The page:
The muddy road to Passchendaele
As we remember the horrendous battles of 1917, visitors to the Western Front are on the increase, particularly with the coming of the warmer months of summer. But what happened so long ago to take people off to these far-off places and remember events so long ago?
1916 had been a disastrous year for the Australians, their first involvement on the Western Front after travelling from Egypt. The freezing winter of 1916-1917 had virtually closed down hostilities with men fighting to survive the icy, cold weather rather than the Germans.
Now 1917 was upon them, the war was far from over and Australia far away. It would not be a good year for the Anzacs. In late February 1917, the Germans made the strategic withdrawal to the Hindenburg Line, in places 20-30 kilometres to the rear. This reduced their frontline, but also created a formidable defensive line for the allies to assault and capture.
One hundred years later, 2017 is for those with a relative or a historic interest in the Great War, an ideal time to travel and visit the battlefields of France and Belgium and vividly see where the Australians fought and suffered.
Images of the Great War come down to us in those stark black and white photos of dead horses, up-turned wagons, shattered trees and dead men. Naturally, the landscape today shows no signs of that horrendous conflict. Instead, the trench lines and the land once churned to quagmire by incessant bombardment, are now green, neatly farmed fields between quaint villages rebuilt long ago. But you can still find remnants of the war in preserved sections of trenches, artillery, rusting helmets, shell shards, cemeteries, memorials and numerous museums.
For those interested in travelling to the Western Front, where should you go and what should you think about? Let’s consider the history and the places pertinent to travel and commemorative events for 2017.
If you are considering visiting the Western Front, you need to consider two things. First, there is no public transport available to remote battlefields and cemeteries. You therefore need a car. You can hire a car from Avis in Paris or at Charles de Gaulle Airport (CDG). However, I suggest getting the train from Gare de Nord to Amiens or Arras and hiring a car at the station.
The second is, you need a historian or guide, someone to show you the battlefields, where actions happened, where the frontline trenches were and where the attacks went in. If like me on my first visit in 1994, you turn up with a map and a guide book only, it is very hard to understand what you are seeing and what happened in those waving fields of wheat or sugar beet. I have listed some knowledgeable local guides below.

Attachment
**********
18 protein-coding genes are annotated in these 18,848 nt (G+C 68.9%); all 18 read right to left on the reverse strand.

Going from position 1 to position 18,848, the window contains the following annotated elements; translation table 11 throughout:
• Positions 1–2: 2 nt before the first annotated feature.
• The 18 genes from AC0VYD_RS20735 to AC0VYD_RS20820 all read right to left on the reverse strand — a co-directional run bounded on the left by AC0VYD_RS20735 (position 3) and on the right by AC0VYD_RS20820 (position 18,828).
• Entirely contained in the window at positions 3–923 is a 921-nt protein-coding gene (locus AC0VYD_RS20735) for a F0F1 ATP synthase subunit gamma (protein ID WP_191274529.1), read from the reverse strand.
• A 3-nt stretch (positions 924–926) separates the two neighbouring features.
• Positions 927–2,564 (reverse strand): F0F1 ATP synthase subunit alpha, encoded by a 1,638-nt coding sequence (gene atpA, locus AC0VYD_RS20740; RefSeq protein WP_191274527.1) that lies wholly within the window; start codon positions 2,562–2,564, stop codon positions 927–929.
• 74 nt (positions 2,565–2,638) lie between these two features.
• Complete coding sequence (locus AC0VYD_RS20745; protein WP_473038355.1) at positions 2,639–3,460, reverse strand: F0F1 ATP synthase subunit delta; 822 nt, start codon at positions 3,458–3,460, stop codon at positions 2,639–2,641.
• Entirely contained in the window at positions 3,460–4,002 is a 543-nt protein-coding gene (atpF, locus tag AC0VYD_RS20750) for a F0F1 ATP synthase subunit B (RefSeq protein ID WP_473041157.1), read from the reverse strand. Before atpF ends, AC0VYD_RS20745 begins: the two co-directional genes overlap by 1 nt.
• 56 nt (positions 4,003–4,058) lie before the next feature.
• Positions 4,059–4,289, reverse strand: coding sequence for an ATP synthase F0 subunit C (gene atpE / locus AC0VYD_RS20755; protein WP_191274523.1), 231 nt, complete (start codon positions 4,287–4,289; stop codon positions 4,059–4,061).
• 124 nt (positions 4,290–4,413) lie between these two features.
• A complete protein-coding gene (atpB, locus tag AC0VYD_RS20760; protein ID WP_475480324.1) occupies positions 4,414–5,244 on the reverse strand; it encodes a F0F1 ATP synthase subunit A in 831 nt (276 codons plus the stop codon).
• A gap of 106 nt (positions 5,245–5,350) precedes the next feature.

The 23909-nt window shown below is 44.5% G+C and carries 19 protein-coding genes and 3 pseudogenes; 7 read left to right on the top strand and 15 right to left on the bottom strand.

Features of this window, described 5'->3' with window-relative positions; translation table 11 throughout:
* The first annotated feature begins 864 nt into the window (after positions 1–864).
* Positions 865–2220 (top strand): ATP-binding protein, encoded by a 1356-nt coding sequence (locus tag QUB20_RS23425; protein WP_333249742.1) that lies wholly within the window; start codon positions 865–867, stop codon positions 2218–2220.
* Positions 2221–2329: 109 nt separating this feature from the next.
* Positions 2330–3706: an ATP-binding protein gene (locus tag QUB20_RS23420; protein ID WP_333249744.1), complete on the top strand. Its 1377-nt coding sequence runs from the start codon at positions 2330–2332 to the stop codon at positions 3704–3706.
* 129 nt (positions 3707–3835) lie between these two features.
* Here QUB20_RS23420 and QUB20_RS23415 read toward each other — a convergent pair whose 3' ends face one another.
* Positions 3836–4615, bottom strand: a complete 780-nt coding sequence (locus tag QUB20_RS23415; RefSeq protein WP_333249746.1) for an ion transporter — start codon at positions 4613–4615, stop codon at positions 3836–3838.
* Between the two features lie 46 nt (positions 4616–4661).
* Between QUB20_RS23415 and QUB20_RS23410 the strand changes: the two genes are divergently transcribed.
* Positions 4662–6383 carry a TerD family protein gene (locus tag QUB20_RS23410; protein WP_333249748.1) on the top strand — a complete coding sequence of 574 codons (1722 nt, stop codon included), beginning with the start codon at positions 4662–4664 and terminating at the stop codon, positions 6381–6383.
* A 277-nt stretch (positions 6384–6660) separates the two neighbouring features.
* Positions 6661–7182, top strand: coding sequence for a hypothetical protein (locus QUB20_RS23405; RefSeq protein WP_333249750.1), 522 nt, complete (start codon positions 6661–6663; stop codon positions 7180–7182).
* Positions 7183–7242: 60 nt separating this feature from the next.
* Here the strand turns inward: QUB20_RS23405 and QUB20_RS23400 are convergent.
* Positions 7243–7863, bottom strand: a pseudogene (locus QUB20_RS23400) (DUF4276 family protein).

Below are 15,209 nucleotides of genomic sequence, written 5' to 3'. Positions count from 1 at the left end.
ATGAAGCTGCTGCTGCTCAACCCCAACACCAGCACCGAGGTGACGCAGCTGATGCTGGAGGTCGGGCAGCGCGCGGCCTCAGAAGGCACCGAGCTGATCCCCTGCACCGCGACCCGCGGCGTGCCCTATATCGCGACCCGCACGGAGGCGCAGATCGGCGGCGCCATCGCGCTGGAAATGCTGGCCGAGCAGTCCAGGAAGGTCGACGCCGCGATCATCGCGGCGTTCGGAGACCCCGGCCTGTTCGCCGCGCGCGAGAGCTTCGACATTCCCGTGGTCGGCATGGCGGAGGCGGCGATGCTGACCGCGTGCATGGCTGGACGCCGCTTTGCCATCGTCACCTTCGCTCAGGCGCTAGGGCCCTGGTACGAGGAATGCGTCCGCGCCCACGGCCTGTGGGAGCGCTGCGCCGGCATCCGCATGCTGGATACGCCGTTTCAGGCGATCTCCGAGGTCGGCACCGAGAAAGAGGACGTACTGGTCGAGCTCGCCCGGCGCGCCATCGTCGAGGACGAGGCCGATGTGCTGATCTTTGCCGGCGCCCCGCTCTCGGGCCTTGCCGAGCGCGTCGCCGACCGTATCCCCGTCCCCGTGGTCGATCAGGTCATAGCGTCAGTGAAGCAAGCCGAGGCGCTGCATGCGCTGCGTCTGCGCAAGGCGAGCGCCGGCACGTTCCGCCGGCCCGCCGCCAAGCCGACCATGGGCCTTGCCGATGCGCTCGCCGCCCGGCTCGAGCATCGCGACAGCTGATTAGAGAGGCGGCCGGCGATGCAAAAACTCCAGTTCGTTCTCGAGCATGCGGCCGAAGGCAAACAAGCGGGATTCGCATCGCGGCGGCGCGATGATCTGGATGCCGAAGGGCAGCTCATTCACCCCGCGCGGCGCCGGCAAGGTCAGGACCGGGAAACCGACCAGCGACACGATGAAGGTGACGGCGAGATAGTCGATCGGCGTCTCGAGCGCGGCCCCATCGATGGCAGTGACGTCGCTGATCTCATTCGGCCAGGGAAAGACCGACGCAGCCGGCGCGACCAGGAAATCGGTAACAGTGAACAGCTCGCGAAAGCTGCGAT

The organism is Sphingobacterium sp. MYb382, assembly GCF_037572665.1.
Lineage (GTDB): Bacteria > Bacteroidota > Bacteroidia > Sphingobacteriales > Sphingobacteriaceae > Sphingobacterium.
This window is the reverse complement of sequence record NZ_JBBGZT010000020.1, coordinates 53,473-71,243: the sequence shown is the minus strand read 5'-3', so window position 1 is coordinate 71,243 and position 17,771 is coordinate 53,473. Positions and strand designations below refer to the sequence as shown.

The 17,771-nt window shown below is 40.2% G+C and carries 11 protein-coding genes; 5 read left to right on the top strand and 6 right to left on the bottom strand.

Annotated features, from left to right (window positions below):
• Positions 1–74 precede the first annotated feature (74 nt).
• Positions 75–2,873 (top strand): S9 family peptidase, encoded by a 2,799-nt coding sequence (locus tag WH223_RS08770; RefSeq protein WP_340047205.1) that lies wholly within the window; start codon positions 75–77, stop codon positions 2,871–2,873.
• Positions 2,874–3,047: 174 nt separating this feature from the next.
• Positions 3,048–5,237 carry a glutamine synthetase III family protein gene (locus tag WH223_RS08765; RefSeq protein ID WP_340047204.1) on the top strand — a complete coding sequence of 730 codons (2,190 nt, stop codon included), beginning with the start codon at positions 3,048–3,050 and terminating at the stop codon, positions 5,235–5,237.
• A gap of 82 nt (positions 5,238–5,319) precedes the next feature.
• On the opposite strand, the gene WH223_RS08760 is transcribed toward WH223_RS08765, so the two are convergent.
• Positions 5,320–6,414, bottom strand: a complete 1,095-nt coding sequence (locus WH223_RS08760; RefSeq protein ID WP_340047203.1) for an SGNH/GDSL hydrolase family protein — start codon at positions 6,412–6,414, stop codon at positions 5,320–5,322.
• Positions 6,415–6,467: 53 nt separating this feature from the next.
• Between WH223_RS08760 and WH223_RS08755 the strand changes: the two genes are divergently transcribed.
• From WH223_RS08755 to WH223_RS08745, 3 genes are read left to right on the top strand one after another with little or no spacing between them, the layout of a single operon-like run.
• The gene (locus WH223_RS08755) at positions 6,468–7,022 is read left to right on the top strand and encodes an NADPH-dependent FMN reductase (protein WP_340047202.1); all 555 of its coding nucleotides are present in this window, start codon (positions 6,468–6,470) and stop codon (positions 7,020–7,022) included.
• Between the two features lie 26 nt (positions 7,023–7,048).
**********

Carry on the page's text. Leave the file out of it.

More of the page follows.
The Australian operational areas are in two relatively small areas. The southern area along the Somme is contained in a triangle from Amiens in the west, then eastwards to Péronne, north to Bullecourt and back via Bapaume, Pozieres, and Albert, to Amiens. A second separate area is a further 175 kilometres to the north around Ypres.
For the Australian visitor, these are the two areas to concentrate on. If you are going during 2017, the places to visit are those which have their centenary during the year such as Bullecourt, Messines, Menin Road, Polygon Wood, Zonnebeke, Broodseinde and Passchendaele.
The Somme and Bullecourt
The main Australian action in early 1917 was around Gueudecourt and Flers on the Somme. From here and following the German withdrawal, the Australians fought their way through Bapaume and the outpost villages, only to be confronted with the bastion of the German line at Bullecourt.
It was here during April and May 1917 that the Anzacs fought two disastrous battles. In the first, they threw themselves against the highly-defended Hindenburg Line with little support and, after the failure of the tanks, had 3,000 casualties in one day, including 1,170 taken prisoner.
They tried again between 3–17 May, again to be beaten back with 7,500 casualties. Today this battlefield remains exactly as it was, accepting of course that the trenches and barbed wire are long gone and the villages of Bullecourt and Riencourt rebuilt. But you can still see the railway embankment and the sunken road where the attacking battalions formed up and the vast battlefield just as it was (but without snow) in April and May 1917.
In June 1917, the action shifted to the north and the Messines ridge, a sickled shape line of low hills that went from Messines in the south to Passchendaele in the north. On the 7th June, the British fired nineteen massive mines under the German lines, breaking through on a 16-kilometre front. The Australians were part of this massive offensive, at the southern end of the line at Messines along with the New Zealanders. The remains of German blockhouses still litter the fields where the bodies of Australian dead still lie.
Just to the north, the notorious Hill 60 where the Anzac tunnellers fired two mines, the craters still there today and well worth a visit. For those who might have seen the film, Beneath Hill 60 or read my book, this is the very place where this frightening underground war was waged. Here the Australians pushed a muddy tunnel 100 metres under the German frontline, 30 metres down in the grey-blue clay, far below where the German counter-mining efforts were focused. Today, the shattered remains of Hill 60 can be visited, a memorial site still showing evidence of the mine craters and the German concrete pillboxes that were up-turned by the explosion.